It’s certainly about the bands, but it’s not about any one band. It’s about everyone coming together. My favorite part of WinterWonderGrass is when I create the schedule and think about who’s going to be sitting in with each other. We have four stages. They are under huge tents and they’re heated. The energy in those places was inspired by my early days going to New Orleans and running around late-night, going band to band to band—just popping in and seeing big bands on little stages and being like, “Holy shit, that just happened. Now let’s run over there and see who’s sitting in.” That was the foundation and it’s managed to attract some incredible artists who are now friends and they come back time and time again. They keep delivering and that’s the energy of WinterWonderGrass.

Can you talk about the challenges of producing live music outside during winter?

What have you learned over the years? People are always like, “What do you do if it snows?” or “What do you do if it’s cold?” or “What if it’s warm and it melts?” I just think about this quote, “Relax, nothing is in control” because it’s not. Mother Nature is going to do her thing and we never try to hold it off or worry about what’s going to happen. Now the challenges that exist because of Mother Nature are very real. So we’ve learned how to deliver specific heating elements to the bands onstage because our number one concern is the pickers and their fingers. That’s come a long way. I remember, year one, the heat went out and it was cold and it was snowing and the bands kind of gave me shit.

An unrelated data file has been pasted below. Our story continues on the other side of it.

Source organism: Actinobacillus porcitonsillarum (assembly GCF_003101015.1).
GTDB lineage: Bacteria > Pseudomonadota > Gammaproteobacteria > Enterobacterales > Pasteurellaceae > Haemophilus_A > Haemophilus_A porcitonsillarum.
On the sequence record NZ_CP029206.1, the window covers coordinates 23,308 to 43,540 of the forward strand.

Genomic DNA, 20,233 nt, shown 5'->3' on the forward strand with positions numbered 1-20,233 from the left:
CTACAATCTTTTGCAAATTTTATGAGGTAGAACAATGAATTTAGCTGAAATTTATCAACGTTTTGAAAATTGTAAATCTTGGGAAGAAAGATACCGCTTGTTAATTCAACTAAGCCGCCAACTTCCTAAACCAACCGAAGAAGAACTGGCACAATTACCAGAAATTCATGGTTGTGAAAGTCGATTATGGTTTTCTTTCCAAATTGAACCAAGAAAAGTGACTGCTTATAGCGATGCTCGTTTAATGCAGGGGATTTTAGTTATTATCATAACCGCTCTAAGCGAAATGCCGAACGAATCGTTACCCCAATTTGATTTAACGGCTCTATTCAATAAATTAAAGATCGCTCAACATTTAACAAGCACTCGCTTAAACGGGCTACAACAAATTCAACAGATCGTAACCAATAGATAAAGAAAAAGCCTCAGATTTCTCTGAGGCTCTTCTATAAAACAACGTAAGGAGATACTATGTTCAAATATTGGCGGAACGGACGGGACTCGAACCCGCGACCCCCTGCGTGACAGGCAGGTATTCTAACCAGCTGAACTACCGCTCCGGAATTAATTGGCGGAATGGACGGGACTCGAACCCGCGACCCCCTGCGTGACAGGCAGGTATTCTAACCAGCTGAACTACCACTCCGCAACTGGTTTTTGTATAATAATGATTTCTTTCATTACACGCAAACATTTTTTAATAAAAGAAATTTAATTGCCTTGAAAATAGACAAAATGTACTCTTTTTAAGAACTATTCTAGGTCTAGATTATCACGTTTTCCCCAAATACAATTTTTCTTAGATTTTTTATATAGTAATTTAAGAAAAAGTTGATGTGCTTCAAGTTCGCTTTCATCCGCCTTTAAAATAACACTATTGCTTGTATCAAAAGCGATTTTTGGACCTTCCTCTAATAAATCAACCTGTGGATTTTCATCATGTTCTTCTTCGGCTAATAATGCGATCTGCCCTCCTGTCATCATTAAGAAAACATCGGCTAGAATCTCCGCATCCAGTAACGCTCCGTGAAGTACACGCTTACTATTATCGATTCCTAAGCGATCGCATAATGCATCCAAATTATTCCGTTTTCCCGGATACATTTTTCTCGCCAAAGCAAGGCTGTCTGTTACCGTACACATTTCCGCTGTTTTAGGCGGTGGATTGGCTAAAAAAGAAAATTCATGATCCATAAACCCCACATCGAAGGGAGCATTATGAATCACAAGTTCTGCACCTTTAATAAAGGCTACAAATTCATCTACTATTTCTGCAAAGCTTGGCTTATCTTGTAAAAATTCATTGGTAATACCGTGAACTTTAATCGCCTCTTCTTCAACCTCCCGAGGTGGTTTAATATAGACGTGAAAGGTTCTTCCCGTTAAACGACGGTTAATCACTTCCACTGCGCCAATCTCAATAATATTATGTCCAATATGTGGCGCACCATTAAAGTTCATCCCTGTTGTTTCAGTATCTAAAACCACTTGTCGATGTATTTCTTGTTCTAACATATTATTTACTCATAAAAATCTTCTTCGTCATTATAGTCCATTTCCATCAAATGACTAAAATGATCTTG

So each year I used to text my friends in the bands and show them what we’re working on to keep the stage warm. They’d laugh, and to their credit, they’d still keep coming. They’d come because of that energy.

The weather’s a challenge, but the weather’s also an opportunity. Where else can you watch a show or perform a show in a snow globe? You’ll never get cooler lighting. You’ll never get a better backdrop. You’ll never see a greater connection with the fans because you’re all in the same boat being challenged by a snowstorm or the cold.

We’ve also evolved, so we have three really big tents that are heated really well. Your experience can be in and out. We do want to make sure that the fans have an opportunity to warm up. We go from outside to inside to outside to inside.

Sometimes a big storm has come in and the parking lots are covered with two, three feet of snow. When that happens, we rely on our volunteers and our team, and we put out messages to the fans to be patient and wear their big boots. Everybody participates and contributes to make it work. Our fall festival is Billy Strings Renewal and we don’t have that, but I’d rather deal with the snow than the rain.

You debuted BajaWonderGrass in 2023. How did that come about?